I added in the flavors of chocolate orange because I adore the combos together (as seen here and here) and because I would kinda, sorta, a little bit be keeping the traditional flavors of hot cross buns in the mix.

These biscuits are sweet and best served warm, and they’re reminiscent of a homemade, citrusy version of a Bojangles BoBerry Biscuit.

Chocolate Orange Hot Cross Biscuits are a southern take on the classic hot cross buns served on Good Friday. Made without yeast and easily pulled together in ten minutes or less, these chocolate orange biscuits will easily become a staple on Easter Sunday!

Several years ago, right before I got married, my mom made me a small notebook filled with handwritten recipes which have been in my family for generations. My grandmother’s biscuits, cornbread dressing, and giblet gravy as well as spicy pimento cheese, homemade fudge, and mac & cheese all make a cameo in this treasure trove of mine.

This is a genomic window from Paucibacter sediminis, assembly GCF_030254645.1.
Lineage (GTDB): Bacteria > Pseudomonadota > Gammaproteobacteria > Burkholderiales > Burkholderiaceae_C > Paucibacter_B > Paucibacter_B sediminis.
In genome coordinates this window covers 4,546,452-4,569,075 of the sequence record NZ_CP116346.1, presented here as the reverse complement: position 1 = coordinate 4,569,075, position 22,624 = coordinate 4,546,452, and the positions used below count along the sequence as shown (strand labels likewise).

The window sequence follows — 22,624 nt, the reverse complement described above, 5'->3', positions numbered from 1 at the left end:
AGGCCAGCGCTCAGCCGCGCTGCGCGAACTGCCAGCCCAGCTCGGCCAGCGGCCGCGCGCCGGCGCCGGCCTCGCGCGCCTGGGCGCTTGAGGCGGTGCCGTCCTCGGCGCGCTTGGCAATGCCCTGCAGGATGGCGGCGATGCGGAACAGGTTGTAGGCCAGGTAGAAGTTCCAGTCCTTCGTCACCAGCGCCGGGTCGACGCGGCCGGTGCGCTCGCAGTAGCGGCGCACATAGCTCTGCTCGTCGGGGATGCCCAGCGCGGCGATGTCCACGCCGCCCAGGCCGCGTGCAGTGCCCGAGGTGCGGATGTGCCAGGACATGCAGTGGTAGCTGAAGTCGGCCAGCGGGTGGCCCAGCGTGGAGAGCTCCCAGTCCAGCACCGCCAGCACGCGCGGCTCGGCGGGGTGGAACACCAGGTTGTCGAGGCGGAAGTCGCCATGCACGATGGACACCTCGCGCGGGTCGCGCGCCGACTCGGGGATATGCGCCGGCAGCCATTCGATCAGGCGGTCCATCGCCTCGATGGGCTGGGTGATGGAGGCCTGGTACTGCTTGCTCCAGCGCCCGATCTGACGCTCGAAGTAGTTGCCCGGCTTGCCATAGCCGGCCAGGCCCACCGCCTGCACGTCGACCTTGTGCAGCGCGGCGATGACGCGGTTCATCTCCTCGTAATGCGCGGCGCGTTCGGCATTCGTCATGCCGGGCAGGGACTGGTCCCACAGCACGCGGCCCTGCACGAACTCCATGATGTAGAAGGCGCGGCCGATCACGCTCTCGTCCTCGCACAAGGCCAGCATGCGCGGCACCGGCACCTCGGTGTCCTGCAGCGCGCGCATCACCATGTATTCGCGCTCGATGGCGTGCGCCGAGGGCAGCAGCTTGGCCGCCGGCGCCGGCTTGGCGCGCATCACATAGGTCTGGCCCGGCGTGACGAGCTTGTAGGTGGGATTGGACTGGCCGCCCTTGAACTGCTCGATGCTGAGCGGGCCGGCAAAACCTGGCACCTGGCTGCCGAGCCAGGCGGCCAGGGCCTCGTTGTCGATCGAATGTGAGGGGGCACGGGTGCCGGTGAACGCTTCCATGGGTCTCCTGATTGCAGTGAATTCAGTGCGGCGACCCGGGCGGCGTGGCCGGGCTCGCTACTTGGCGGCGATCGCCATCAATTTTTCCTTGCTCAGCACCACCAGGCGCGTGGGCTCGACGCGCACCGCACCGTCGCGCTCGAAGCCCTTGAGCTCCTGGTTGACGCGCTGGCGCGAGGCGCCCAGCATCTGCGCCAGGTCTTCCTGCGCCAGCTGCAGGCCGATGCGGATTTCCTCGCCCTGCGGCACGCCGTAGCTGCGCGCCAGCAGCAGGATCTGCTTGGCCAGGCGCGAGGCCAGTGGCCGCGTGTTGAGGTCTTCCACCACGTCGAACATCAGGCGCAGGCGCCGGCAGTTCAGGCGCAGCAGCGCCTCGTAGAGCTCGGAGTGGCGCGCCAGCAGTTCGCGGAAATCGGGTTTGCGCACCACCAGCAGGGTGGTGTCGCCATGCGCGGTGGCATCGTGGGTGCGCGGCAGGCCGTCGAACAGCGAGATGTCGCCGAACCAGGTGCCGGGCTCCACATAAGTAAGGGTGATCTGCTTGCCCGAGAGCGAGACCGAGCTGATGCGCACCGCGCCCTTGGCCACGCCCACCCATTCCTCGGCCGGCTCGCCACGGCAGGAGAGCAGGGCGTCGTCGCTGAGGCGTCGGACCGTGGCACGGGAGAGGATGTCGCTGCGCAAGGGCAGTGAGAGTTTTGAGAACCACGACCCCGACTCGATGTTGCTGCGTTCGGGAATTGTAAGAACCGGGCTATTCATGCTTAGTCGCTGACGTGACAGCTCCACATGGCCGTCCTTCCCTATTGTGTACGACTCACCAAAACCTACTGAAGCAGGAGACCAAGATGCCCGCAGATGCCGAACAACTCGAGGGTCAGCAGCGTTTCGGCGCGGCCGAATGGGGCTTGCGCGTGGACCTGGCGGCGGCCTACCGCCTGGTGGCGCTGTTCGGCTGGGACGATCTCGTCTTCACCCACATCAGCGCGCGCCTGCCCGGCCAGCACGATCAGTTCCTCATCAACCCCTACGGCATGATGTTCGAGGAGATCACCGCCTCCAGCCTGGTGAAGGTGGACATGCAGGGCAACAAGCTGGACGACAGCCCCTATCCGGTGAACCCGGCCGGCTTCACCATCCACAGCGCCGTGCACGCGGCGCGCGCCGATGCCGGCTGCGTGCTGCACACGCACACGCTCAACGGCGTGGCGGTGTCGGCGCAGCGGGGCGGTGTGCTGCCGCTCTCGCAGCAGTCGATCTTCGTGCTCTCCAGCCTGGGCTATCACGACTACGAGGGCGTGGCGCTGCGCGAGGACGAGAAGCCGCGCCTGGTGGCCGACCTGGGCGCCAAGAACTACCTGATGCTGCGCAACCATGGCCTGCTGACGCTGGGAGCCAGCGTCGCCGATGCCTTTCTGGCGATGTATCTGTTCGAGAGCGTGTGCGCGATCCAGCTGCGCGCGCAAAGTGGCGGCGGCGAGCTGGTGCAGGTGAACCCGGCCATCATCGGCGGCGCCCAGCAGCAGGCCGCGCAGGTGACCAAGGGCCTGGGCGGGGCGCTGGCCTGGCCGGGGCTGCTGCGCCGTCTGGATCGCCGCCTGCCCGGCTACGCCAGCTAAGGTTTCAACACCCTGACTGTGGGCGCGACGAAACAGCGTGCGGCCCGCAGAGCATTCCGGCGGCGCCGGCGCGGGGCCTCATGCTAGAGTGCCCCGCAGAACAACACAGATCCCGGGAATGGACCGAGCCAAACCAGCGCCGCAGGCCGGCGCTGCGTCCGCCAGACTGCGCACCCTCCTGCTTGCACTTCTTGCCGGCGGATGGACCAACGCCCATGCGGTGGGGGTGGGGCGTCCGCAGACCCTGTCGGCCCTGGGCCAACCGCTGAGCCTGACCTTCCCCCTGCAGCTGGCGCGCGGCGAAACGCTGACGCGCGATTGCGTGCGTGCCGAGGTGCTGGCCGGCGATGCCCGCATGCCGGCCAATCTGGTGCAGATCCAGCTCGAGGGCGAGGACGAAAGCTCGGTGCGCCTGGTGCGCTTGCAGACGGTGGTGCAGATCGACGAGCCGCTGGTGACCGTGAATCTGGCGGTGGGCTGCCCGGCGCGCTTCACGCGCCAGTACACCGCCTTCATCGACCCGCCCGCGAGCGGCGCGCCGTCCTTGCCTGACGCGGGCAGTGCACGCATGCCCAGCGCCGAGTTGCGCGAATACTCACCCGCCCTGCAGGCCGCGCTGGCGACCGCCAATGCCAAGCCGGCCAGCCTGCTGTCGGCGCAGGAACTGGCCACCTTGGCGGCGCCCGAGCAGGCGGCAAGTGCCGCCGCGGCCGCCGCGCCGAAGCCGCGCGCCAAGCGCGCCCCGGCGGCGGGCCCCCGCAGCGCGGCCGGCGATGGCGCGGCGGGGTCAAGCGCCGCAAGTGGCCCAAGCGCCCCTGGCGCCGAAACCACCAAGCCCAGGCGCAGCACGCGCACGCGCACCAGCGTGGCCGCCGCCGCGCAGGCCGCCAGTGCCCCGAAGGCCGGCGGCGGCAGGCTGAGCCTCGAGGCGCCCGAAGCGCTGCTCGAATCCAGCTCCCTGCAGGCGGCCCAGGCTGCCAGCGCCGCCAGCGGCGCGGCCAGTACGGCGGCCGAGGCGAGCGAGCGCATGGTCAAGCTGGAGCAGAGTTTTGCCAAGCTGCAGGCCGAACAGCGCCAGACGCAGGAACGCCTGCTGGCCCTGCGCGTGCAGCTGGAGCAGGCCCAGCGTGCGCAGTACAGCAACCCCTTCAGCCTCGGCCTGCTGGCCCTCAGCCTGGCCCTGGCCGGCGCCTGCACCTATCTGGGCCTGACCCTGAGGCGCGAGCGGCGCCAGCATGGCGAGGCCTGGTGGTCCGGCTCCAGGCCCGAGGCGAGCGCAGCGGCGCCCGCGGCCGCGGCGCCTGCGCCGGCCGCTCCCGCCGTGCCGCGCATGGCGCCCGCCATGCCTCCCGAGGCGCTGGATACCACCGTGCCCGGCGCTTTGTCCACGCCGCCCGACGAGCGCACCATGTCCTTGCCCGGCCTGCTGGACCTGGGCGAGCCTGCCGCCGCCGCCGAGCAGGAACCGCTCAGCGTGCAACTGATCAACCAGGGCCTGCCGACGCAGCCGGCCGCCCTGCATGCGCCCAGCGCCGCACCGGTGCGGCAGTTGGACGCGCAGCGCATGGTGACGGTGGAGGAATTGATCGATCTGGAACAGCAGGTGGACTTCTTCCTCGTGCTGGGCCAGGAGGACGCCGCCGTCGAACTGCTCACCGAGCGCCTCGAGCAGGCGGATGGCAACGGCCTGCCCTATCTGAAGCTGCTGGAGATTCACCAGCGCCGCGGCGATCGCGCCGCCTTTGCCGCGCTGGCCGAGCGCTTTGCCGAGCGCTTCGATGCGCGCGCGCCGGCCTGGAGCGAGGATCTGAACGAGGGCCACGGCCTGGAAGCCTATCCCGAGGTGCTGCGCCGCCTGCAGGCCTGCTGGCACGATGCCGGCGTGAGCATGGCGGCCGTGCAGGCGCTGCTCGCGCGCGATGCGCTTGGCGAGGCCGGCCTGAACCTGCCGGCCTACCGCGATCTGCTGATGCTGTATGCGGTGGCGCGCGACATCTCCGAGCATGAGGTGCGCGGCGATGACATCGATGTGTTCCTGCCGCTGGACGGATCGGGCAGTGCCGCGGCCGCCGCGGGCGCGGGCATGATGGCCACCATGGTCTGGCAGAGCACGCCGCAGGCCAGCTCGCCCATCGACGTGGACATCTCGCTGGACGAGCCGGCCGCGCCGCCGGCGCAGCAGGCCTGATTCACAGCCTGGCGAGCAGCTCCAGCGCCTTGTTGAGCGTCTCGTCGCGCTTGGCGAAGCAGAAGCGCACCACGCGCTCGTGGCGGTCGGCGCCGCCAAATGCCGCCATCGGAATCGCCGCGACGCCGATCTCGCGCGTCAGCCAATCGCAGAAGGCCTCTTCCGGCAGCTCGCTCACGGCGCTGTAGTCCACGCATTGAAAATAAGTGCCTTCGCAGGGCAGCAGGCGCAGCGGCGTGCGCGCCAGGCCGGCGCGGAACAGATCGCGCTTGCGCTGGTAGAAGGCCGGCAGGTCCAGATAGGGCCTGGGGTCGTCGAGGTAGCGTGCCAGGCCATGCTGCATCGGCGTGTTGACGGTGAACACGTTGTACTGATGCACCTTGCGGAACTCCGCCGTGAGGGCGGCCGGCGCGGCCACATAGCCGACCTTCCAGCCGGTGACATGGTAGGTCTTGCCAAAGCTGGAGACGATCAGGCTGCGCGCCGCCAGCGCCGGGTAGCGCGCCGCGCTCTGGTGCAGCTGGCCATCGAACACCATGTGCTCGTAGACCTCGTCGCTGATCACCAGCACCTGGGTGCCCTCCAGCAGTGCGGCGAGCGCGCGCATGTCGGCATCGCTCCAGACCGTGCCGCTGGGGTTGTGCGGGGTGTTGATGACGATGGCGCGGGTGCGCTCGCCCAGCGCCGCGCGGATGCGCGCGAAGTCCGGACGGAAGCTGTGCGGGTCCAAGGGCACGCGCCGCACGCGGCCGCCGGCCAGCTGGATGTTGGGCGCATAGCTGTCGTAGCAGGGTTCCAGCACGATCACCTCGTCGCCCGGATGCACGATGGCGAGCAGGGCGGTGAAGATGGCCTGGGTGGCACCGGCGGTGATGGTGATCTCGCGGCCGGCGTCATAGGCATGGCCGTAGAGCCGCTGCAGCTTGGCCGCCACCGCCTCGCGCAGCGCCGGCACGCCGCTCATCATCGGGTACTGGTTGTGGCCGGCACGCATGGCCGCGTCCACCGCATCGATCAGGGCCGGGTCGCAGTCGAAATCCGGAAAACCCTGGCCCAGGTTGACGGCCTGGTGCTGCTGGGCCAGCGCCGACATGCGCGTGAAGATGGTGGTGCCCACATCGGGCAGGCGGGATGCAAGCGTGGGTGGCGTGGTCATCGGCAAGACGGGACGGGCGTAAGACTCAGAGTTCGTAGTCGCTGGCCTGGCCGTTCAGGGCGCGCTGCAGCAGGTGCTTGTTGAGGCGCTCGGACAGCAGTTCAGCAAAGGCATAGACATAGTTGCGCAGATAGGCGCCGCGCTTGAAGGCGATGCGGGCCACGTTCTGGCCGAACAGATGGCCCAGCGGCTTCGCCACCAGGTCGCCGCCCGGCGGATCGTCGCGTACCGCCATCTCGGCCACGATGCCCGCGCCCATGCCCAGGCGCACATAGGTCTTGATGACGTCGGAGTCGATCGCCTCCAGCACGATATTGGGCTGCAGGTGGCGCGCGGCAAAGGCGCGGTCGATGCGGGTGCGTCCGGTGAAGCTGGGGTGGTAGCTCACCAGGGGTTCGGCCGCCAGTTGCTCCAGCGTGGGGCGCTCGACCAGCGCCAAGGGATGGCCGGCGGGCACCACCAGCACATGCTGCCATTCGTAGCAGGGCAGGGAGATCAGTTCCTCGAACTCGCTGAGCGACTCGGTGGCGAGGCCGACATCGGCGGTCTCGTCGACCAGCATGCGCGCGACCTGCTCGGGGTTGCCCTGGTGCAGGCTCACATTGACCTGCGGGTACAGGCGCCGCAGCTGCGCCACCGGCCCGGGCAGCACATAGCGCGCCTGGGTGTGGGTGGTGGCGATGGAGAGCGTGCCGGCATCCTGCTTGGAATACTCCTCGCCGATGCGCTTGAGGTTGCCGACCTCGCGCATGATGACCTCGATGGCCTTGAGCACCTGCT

This cookbook is one of my prize possessions, and you can tell by the smudge marks and food stains splattering the pages.

The foundation for these hot cross biscuits was pulled straight from this cookbook which is fitting because I share so many memories with my grandmother in the kitchen, but also because this same grandmother was married to the man who taught me everything I know about Jesus Christ and the reason for the Easter in the first place.

Chocolate Orange Hot Cross Biscuits are a southern take on the classic hot cross buns served on Good Friday. Made without yeast and easily pulled together in ten minutes or less, these chocolate orange biscuits will easily become a staple on Easter Sunday!